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23:33, 21 December 2014 Sunday
Update: 17:38, 26 January 2014 Sunday

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13 Moroccans sew mouths shut in protest at Italy detention
13 Moroccans sew mouths shut in protest at Italy detention

Thirteen Moroccan migrants sewed their mouths shut on Saturday night, repeating a protest they staged at the end of last year.

World Bulletin / News Desk

Thirteen Moroccan migrants held in a reception centre in Rome for more than two months have sewed their mouths shut in protest at the length of their detention, police and campaigners said on Sunday.

Italy has struggled to absorb thousands of immigrants in recent years, many of them fleeing the civil war inSyria and travelling through North Africa to the Mediterranean island of Lampedusa on flimsy boats. More than 40,000 arrived last year.

The issue has become a political battleground. Rights groups have complained about the conditions in centres while the anti-immigration Northern League has attacked the government, saying it was being too generous to new arrivals, especially at a time of recession.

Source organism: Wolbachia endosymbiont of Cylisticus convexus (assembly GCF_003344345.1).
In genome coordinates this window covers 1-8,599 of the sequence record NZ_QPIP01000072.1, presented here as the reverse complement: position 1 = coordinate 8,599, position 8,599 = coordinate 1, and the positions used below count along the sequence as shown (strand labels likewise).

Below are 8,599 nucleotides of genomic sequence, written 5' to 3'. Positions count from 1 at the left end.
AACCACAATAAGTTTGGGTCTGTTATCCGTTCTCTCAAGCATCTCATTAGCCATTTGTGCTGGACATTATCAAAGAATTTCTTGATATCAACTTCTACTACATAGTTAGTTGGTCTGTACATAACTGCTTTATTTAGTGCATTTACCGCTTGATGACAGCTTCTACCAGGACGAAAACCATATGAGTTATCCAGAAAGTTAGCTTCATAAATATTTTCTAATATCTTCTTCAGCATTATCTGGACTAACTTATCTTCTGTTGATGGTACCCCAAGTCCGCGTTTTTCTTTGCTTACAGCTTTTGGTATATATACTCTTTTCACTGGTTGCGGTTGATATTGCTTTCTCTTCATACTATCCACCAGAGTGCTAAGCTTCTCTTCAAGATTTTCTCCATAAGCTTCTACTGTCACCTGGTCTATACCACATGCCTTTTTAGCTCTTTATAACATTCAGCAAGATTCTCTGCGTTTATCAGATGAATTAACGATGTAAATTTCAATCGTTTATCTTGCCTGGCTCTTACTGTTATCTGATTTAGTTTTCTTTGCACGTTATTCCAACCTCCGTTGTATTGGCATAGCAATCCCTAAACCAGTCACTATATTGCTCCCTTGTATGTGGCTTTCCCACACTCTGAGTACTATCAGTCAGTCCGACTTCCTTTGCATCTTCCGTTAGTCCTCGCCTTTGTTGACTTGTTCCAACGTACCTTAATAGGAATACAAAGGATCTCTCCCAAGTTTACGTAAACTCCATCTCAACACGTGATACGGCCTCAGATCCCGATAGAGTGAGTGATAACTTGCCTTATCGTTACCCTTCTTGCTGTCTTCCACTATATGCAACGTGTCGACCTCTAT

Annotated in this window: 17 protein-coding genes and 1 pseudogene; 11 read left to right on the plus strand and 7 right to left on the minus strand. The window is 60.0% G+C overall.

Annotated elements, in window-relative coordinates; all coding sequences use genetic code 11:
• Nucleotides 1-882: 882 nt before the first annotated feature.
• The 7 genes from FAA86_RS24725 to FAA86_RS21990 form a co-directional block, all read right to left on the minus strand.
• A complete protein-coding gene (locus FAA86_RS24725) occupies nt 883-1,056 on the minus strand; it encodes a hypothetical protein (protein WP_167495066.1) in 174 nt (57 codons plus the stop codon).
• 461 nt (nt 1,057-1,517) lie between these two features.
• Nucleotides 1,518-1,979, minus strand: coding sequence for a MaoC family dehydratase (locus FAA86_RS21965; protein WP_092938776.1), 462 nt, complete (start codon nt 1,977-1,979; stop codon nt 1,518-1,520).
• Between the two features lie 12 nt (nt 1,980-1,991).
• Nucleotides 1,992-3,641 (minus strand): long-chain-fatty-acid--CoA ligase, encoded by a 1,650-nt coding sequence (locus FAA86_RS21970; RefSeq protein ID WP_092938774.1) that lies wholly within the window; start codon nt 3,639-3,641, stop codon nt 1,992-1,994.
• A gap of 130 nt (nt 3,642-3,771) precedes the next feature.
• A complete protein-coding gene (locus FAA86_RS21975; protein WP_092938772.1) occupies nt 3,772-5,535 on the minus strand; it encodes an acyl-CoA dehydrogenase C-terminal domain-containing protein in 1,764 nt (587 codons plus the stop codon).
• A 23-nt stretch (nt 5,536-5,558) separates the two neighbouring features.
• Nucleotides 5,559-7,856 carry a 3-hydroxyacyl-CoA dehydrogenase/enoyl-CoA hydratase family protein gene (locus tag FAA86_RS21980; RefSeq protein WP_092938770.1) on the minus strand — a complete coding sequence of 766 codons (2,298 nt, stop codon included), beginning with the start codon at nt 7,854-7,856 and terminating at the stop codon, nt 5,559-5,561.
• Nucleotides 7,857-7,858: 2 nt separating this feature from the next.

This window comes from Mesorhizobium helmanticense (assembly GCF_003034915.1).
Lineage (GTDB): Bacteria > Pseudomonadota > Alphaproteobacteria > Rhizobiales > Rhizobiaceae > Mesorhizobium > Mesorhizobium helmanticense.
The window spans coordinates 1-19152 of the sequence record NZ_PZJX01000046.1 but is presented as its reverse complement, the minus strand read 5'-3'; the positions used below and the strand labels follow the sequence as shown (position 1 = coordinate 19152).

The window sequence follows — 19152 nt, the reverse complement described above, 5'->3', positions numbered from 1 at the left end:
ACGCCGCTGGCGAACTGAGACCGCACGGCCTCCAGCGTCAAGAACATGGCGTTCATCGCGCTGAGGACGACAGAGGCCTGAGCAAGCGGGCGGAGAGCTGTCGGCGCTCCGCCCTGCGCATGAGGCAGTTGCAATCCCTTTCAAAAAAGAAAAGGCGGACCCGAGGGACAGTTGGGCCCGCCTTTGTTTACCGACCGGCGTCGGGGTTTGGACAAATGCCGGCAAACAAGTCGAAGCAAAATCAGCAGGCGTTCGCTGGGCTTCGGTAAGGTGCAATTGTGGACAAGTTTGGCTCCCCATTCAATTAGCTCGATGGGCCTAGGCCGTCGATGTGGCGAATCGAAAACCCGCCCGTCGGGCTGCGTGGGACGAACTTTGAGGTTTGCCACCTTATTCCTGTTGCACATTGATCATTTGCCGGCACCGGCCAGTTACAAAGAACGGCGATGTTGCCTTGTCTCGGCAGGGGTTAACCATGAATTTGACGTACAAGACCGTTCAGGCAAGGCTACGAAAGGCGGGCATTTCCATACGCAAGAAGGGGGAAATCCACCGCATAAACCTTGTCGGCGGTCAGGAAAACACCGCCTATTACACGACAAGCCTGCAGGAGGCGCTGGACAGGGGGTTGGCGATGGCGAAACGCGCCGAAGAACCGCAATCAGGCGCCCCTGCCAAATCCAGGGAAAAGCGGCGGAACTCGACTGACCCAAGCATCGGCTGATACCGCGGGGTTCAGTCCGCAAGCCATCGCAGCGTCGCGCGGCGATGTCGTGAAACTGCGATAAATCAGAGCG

The thirteen, who arrived in October and were taken to the Ponte Galeria centre the following month, sewed their mouths shut on Saturday night, repeating a protest they staged at the end of last year, said police.

"They've been left in complete uncertainty, no-one has explained anything to them," said Gabriella Guido, spokeswoman for LasciateCIEntrare, a protest group set up to highlight the tough conditions in the migrant reception centres.

Guido, who spoke to the men late on Saturday, said there was a tense climate in the centres, which were only designed for short stays. "They are under stress, angry and they've lost faith. This is the only form of protest they have."

"It's one thing if you have to put up with it for a month or so, it's very different when it's eight, nine months without any sign of when it's going to end," she added.

Their earlier demonstration coincided with a video released online showing migrants standing naked in the cold while they were sprayed for scabies.

Campaigners say most migrants want to go to other European countries but can find themselves stuck in limbo in Italy.

On Sunday, Northern League Senator Massimo Bitonci said the migrants were being treated over generously in comparison with Italians struggling in the recession.

"In a country where there are no resources you wonder what services the interior minister has had to cut to provide this benefit to the migrants," he said in a statement.

His groups has opposed moves by the coalition government of Prime Minister Enrico Letta to lift criminal penalties on people caught entering the country without authorization.



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